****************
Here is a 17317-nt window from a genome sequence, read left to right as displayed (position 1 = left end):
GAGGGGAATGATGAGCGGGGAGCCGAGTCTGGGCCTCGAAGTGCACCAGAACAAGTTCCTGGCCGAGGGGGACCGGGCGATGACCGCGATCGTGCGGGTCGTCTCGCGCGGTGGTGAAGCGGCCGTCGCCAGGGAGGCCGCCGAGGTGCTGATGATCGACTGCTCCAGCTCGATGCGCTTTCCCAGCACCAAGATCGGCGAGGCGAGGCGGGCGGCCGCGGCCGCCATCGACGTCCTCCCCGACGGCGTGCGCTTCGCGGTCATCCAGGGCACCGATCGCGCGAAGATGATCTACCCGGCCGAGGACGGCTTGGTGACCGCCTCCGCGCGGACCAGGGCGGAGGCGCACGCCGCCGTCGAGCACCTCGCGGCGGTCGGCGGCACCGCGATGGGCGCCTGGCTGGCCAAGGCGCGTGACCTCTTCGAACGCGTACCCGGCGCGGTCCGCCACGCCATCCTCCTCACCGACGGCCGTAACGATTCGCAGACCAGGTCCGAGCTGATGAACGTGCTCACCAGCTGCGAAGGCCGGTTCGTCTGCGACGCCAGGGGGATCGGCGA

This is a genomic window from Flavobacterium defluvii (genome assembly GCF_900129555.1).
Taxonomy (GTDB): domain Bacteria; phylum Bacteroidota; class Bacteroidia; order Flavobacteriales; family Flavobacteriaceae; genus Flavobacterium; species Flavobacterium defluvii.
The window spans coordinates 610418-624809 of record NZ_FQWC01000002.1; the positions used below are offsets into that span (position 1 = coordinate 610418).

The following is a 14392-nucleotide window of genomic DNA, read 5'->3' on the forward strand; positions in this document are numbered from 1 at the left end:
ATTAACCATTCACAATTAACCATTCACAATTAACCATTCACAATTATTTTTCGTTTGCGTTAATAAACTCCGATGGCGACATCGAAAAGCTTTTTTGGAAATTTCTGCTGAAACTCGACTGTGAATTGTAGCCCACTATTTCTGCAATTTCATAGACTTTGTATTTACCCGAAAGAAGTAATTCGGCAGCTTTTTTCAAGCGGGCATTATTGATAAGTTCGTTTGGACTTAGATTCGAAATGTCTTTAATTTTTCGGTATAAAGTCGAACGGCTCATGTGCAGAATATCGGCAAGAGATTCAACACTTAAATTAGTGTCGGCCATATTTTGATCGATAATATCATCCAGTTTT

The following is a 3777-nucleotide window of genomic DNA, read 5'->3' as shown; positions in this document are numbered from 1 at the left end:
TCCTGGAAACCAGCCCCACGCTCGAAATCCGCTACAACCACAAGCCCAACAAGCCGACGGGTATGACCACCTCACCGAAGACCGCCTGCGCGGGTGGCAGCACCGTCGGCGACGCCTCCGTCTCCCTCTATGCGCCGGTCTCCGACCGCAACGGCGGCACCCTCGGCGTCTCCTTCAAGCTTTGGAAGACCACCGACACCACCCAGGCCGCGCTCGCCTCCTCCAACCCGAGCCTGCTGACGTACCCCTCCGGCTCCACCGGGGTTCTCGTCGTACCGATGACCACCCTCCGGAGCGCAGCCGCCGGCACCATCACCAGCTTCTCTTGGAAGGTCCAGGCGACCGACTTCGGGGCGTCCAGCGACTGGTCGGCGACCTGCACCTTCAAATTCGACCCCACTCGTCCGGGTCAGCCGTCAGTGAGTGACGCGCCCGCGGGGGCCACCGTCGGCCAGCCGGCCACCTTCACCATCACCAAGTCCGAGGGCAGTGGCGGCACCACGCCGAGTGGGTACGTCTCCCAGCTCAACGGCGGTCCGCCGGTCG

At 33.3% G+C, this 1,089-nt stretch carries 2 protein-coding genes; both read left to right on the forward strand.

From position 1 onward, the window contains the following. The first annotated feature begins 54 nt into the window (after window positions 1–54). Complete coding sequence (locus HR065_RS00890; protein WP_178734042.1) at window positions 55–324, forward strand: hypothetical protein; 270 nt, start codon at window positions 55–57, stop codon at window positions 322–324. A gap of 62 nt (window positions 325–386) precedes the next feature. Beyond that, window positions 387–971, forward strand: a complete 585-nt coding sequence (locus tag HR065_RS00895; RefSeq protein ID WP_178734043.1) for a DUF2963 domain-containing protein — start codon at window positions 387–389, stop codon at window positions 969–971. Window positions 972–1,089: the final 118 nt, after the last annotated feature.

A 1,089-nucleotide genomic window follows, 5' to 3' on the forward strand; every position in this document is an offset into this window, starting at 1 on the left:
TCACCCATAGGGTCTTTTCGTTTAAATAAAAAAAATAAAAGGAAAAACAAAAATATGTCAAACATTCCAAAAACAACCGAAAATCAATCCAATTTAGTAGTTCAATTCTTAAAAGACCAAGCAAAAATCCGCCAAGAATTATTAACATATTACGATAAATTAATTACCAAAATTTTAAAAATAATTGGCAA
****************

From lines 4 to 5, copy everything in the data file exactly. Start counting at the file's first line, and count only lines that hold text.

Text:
Taxonomy (GTDB): domain Bacteria; phylum Bacteroidota; class Bacteroidia; order Flavobacteriales; family Flavobacteriaceae; genus Flavobacterium; species Flavobacterium defluvii.
The window spans coordinates 610418-624809 of record NZ_FQWC01000002.1; the positions used below are offsets into that span (position 1 = coordinate 610418).